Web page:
Credit the Vegas Golden Knights. They sacrificed themselves for the greater good.
That’s what the last couple of weeks of the NHL playoff chase have been about, right? Tracking that mess, and watching the expectations go from “Yep, they’ll be fully operational any day now,” to “Hmm, wait a minute,” to “Whoops, they’re done unless something ridiculous happens and also a quarter-step from full-on dysfunction.”
In any case, bless them. They provided drama where otherwise there would’ve been none. Alas, it’s time to focus on the teams that have kept it together long enough to actually qualify for the playoffs.
These are our eight most likely matchups headed into Tuesday’s game, based on Dom Luszczyszyn’s projections and ranked according to my (much more scientific) Spice Factor. It’s time to get excited about this stuff.
1. Minnesota Wild vs. St. Louis Blues
Likelihood: 100 percent
Spice factor: 9
Season series: 3-0 Blues | 16-12 Blues
Pros: Each season, the division-centric playoff format gives us a first-round matchup (or two, or three) that we don’t deserve. That’s the optimist’s view, at least. Have the conference’s second- and third-best point-getters earned the privilege to wait a little bit before running into each other? Yeah. Yeah, of course they have. It’s patently unfair that only one of these teams is actually going to, y’know, advance. And please — please — do not take this as an overall endorsement of the format. It made sense to try way back when, and it hasn’t been a full-on negative — those Penguins–Capitals matchups alone might’ve been worth it — but it’s time to either simplify (standard 1-8 seeding) or get creative (play-in tournament between the 7-10 seeds). You can’t conjure rivalries, nor can you devalue the regular season any more than it already has been. We’ve all been sleepwalking for the last couple of weeks. Enough is enough.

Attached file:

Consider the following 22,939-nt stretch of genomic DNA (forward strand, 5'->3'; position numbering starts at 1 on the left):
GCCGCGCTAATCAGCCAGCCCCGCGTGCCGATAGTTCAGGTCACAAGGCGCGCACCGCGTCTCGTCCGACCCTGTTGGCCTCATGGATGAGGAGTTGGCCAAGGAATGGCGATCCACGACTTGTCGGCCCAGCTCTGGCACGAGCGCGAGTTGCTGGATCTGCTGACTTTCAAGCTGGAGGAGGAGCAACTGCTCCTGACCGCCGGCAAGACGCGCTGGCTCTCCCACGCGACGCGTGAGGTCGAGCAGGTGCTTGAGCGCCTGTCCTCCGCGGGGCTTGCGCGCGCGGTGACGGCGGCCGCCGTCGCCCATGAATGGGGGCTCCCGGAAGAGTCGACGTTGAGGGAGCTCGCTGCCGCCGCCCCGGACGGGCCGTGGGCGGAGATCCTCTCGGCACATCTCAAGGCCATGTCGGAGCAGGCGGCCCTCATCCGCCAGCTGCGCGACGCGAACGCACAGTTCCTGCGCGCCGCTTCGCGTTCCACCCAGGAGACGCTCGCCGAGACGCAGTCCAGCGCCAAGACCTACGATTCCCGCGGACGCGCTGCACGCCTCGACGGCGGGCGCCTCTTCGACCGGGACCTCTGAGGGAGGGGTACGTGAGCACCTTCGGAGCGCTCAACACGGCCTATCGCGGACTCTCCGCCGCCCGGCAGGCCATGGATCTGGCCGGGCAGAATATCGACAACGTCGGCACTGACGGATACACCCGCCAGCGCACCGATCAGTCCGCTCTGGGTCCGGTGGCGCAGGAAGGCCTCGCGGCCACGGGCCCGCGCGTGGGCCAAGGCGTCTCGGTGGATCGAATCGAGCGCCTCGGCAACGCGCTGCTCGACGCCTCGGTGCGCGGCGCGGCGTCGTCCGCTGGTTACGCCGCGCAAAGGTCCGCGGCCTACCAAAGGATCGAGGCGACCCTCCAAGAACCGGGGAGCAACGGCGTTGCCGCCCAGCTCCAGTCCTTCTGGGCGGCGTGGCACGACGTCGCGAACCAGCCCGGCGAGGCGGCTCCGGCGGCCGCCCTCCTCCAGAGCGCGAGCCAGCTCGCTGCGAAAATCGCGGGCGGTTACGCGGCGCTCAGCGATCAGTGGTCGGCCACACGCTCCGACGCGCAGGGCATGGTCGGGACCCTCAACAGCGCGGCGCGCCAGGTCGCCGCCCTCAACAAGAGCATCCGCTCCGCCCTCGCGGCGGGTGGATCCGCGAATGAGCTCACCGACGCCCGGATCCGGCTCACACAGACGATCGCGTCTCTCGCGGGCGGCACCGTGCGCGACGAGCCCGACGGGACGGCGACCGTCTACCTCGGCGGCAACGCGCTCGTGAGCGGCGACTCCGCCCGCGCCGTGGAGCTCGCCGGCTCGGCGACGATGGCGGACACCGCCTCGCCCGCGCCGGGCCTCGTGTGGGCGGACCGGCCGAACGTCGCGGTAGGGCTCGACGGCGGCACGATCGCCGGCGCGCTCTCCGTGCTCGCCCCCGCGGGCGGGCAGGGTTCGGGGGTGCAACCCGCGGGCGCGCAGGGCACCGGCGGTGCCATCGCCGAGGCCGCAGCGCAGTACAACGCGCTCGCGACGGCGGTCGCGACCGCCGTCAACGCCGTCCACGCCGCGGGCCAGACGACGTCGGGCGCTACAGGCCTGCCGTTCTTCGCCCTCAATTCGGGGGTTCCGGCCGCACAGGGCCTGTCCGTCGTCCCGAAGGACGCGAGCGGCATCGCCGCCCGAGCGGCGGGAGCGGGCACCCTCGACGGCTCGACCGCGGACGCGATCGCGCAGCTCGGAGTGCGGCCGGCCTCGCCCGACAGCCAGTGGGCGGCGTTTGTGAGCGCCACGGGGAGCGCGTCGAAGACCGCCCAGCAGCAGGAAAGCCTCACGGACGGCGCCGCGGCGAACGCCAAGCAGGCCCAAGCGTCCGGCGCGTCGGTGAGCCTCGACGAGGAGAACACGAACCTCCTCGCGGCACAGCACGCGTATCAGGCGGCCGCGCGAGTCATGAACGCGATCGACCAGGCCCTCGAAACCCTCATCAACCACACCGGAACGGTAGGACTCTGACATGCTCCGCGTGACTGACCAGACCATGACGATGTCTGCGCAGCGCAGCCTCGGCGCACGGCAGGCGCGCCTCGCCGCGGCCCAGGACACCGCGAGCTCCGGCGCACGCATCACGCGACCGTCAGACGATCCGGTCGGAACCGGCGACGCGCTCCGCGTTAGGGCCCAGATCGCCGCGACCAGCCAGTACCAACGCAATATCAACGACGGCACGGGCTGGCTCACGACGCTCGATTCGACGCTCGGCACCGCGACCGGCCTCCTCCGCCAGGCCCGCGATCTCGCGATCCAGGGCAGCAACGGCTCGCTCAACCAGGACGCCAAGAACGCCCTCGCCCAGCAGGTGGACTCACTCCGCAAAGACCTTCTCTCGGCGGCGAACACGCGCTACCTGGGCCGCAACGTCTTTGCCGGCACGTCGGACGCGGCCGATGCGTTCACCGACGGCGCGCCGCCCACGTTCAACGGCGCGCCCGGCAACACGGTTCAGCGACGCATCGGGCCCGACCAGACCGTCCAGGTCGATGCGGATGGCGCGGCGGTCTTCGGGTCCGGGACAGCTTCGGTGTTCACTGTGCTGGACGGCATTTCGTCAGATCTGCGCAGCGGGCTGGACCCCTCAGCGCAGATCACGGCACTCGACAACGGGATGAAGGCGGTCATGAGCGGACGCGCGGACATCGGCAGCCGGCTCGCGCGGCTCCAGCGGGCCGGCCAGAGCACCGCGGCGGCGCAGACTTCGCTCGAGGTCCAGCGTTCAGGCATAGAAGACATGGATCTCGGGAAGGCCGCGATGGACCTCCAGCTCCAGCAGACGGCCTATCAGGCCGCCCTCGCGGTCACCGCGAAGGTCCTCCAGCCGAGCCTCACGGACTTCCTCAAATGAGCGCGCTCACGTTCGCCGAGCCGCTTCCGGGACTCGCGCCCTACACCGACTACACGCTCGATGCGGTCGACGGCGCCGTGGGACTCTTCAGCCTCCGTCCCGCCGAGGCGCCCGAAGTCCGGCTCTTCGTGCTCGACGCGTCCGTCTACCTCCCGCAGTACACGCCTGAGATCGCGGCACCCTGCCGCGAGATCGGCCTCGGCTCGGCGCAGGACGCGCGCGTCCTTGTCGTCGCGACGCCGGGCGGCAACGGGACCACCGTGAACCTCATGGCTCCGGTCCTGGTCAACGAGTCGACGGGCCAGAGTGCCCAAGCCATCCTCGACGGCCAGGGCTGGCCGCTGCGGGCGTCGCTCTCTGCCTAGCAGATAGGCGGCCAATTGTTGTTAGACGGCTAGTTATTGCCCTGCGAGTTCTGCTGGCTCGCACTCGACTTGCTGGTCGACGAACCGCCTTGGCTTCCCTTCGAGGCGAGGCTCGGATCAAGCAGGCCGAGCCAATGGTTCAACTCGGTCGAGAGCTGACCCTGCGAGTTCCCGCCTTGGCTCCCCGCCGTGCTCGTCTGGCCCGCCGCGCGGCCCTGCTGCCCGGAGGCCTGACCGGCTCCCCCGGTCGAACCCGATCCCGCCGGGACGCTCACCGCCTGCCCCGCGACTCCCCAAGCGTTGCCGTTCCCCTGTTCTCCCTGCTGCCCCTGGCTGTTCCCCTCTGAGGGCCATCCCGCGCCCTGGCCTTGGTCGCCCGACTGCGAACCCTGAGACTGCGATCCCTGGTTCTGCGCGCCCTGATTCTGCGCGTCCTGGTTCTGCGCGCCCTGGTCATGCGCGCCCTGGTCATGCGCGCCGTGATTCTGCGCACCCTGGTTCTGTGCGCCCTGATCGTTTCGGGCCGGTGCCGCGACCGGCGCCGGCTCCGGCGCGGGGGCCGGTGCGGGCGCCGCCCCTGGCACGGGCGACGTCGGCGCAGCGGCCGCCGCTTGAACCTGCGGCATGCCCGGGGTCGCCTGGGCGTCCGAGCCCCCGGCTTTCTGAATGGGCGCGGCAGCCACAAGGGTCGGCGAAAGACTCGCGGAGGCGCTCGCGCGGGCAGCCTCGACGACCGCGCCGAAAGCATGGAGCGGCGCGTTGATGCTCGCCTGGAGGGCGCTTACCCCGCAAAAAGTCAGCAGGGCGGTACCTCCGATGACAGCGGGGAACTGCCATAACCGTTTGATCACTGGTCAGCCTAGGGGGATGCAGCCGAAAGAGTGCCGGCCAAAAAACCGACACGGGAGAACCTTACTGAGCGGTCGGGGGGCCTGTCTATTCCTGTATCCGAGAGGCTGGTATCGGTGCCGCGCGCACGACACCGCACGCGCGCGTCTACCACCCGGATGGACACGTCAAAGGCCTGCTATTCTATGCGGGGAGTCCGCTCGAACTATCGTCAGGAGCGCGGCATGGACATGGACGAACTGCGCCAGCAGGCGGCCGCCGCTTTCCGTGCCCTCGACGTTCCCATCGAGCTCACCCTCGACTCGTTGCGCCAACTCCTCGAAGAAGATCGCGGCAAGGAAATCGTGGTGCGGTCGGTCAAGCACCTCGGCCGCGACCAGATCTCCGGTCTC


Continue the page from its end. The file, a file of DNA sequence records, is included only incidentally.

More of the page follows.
That being said, there are babies mixed in with this bathwater. It’s OK to have high expectations for Wild-Blues. Two top-five scoring teams — with zero regulation losses between them in their last 20 — is a tasty first course. We’re getting star power on both sides; Kirill Kaprizov vs. Vladimir Tarasenko is fun for a lot of reasons. We’re getting depth; 14 players in this series will have 20 goals or more, and that’s not including Matt Boldy (15 in 44 games). We’re getting an interesting set of regular-season results; the teams’ two April games both went to overtime. Minnesota’s storylines alone — adding Marc-Andre Fleury at midseason, making their last, best run before the cap situation gets ugly — are fascinating enough on their own.
Cons: For all those goals, neither team plays particularly high-event hockey. Minnesota is 17th in shot attempts per game, and the Blues are one spot behind. There’s slog potential if the goals don’t come early. Also — and I’m going to get killed for this because I get killed for it every Friday morning — it’s fair to worry about the Blues’ offensive production in a playoff atmosphere. A lot of their success is predicated on a 26.5-percent power play. That’s fine; score goals however you can. They’re not a bad five-on-five team, either; a goals-for rate of nearly 55 percent, over the course of a full season, counts for a whole lot. Some teams finish better than others. But if they hit a cold shooting streak — their expected goals rate is more than seven points below their actual rate — and if officials swallow their whistles, some of those goals are going to dry up, and the series is going to be shorter than any unaffiliated party would prefer. It’s not something I necessarily believe will happen — it’s just a concern.